updated 07:40 pm EST, Fri February 10, 2012
Android malware, RootSmart, infecting phones
A new piece of Android malware is afflicting thousands of users. North Carolina State University professor Xuxian Jiang, who documented the nature and behavior of RootSmart last week, believes that between 10,000 to 30,000 user devices are connecting to a botnet without their knowledge everyday. Most of the affected users thus far are located in China and have installed the GingerBreak root access tool for Android 2.3 (Gingerbread).
Affected users have typically visited an unofficial Android app store and downloaded what might appear to be a legitimate app. Unbeknownst to the user, the RootSmart exploit will also be grafted into the app and detect the GingerBreak tool. It will also appear as a second settings icon. The malware then functions as part of a wider botnet and will force a users phone into sending premium messages and phone services generating a healthy income stream for the scammer, while emptying the pocket of infected users.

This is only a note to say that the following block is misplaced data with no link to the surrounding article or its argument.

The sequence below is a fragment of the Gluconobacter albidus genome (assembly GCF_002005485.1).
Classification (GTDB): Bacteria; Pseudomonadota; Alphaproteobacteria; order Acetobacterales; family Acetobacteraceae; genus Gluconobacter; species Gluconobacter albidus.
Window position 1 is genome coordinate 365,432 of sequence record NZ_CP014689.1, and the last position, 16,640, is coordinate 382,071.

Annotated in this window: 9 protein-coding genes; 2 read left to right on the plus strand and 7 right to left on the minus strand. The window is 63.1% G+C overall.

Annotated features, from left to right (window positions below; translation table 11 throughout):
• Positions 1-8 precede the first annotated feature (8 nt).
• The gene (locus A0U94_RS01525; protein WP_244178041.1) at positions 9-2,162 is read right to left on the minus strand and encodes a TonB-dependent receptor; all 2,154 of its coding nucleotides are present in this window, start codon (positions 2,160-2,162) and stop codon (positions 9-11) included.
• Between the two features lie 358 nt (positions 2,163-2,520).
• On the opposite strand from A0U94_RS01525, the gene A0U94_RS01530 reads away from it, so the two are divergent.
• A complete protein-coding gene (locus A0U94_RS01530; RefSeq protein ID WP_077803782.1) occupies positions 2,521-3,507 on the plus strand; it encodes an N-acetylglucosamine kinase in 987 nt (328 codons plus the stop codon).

As with most Android malware, the steps to avoid it include visiting only known and trusted official Android markets when downloading apps (although these have also been purveyed malicious apps at various times). Checking reviews and rating is also advised as is reviewing an apps permissions and observing and acting on any unusual behavior exhibited by a phone. Prof. Jiang also recommends that users install antivirus software on their Android phones and keep it updated against the latest threats. [via The Verge]